"The Goonies" made lots of money last weekend. That's hardly news -- Steven Spielberg productions make money every summer. But it failed to unseat "Rambo" atop the box-office charts -- that Sylvester Stallone vehicle held on to its lead with a $10.2 million gross, beating the Spielberg-Richard Donner adventure by more than $1 million. "Goonies" also failed to open with the same kind of zip "Gremlins" showed last summer, falling $3.4 million short of that film's total even though it was in 200 more theaters. (Business as a whole is off by 20 percent over last summer's record-breaking totals.) Still, "Goonies" did far better than last weekend's other new film, "Perfect," which struggled for a $4.2 million take. Now the trick for Spielberg and Warner Bros. is to interest 17-to-25-year-olds in a film that's already been branded a "kids' movie" . . .

Now that "Rambo" is a clear blockbuster, Stallone's invincible vet may be a hard guy to shake. The novelization just entered The New York Times best-seller list at No. 11. A Rambo picture book is in stores, to be followed in 60 days by a Rambo doll. Airplanes have been hired to fly above hot tourist spots trailing banners that read: "You're safe down there because Rambo's up here." Tri-Star Films and Stallone are readying the sequel for the summer of 1987. And if none of this is news to you, then you're in good shape to enter the "Rambo" trivia quiz now being held on radio stations across the country; first prize is dinner with Sly, and he promises not to cut his food with a hunting knife. Meanwhile, a few cynics chuckled when full-page Daily Variety and Hollywood Reporter ads praised "Rambo" costume designer Tom Bronson. "Costumes in 'Rambo'?" asked one Tri-Star employe. "What are they talking about -- bullet holes by Bob Mackie?" . . .

Director Michael Apted ("Coal Miner's Daughter") wasn't encouraged by the recent phone call he got from an airline staffer. Apted, reported the L.A. Herald Examiner, wanted Eddie Murphy to star in a film he'd written about inmates taking over Bellevue mental hospital, and sent a copy to the comedian, who left it under his airplane seat. A couple of days after the airline asked Apted if he wanted his script back, he got an official "no thanks" from Murphy . . .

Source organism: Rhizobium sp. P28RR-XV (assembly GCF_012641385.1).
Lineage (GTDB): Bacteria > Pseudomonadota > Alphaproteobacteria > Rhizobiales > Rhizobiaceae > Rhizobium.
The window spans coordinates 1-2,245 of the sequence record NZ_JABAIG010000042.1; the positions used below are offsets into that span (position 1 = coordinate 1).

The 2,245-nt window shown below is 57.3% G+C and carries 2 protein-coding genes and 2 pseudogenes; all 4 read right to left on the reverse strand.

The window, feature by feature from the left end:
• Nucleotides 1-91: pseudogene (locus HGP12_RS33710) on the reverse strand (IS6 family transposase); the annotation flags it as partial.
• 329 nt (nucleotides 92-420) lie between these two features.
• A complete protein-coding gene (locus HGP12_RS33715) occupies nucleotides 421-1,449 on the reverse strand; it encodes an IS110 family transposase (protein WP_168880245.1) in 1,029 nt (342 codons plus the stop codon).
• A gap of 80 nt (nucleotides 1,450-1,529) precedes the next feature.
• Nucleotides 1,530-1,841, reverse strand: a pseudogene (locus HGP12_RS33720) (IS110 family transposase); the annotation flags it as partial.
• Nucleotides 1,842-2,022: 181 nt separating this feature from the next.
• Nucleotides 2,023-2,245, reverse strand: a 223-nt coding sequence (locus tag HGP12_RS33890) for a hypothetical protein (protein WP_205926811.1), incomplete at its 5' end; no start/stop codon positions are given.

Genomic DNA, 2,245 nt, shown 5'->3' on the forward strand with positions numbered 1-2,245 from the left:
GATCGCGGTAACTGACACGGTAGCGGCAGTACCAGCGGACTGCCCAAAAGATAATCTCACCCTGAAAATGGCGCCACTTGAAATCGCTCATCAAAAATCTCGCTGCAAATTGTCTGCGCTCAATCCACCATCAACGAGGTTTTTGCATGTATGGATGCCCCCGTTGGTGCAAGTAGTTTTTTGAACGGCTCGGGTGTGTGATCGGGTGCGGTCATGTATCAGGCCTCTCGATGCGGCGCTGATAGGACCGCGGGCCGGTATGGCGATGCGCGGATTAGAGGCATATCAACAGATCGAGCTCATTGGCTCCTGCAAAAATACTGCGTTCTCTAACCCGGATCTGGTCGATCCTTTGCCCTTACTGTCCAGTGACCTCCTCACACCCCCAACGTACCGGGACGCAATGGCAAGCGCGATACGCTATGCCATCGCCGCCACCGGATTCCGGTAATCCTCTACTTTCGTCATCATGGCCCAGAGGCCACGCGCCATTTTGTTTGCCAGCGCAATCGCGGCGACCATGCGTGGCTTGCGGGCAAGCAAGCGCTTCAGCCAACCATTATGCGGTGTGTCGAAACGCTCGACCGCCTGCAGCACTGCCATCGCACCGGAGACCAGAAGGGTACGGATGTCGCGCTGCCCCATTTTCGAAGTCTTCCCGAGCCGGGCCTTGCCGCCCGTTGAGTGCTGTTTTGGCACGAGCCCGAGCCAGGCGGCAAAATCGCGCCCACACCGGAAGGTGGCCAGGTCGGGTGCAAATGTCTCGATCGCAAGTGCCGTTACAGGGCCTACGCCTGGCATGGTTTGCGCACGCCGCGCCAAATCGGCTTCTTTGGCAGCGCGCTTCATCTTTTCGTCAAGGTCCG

Six months after he went platinum blond for "A View to a Kill," Christopher Walken is trying to get his hair back to its natural color for his role in "At Close Range." Walken plays the marginally criminal father of Sean and Chris Penn, two brothers who should provide an interesting contrast in acting styles. Sean is noted for his unwavering on- and-off-set concentration and for the extremes to which he goes to become his characters. Younger brother Chris, says one who's worked closely with him, "is ready to party as soon as the director yells 'cut' " . . .

It's the year 2000. George Lucas has purchased Belgium and renamed it Alderan, Olivia Newton-John has won a Best Actress Oscar for her role in the musical version of "Macbeth," and Sylvester Stallone has followed in the footsteps of Ronald Reagan and Tony Randall to become the third U.S. actor-turned-president. That's the scenario sketched by Film Comment writers Paul Budra and Graham Yost, who, in the magazine's June issue, print two dozen entries from what they say is a 21st-century film encyclopedia called "Hollywood 2000." On that date, reveal the authors, Michael Cimino will be hard at work on the first $1 billion movie, a "breakdance history of the universe" -- it follows his big-budget flops "Heaven's Gate," "Knocking on Heaven's Gate" (a $50 million comedy with Bob Dylan), "Five Fingers of Love" (a $75 million kung fu musical) and "Fiddler on the Hoof" (a $100-million "musical-Western-historical-comedy" about Russian horse thieves in 1917). Hit movies of the day include "Conan the Utilitarian," which gets its name when Conan decides, whilst cleaving foes, that the end justifies the means. And as for Steven Spielberg, he'll still be smarting from the failure of "The Visit," "which starred Michael Jackson as a Cabbage Patch Kid from outer space. From then on," the authors conclude, ". . . Spielberg began to make a series of small personal films about people having their hearts ripped out."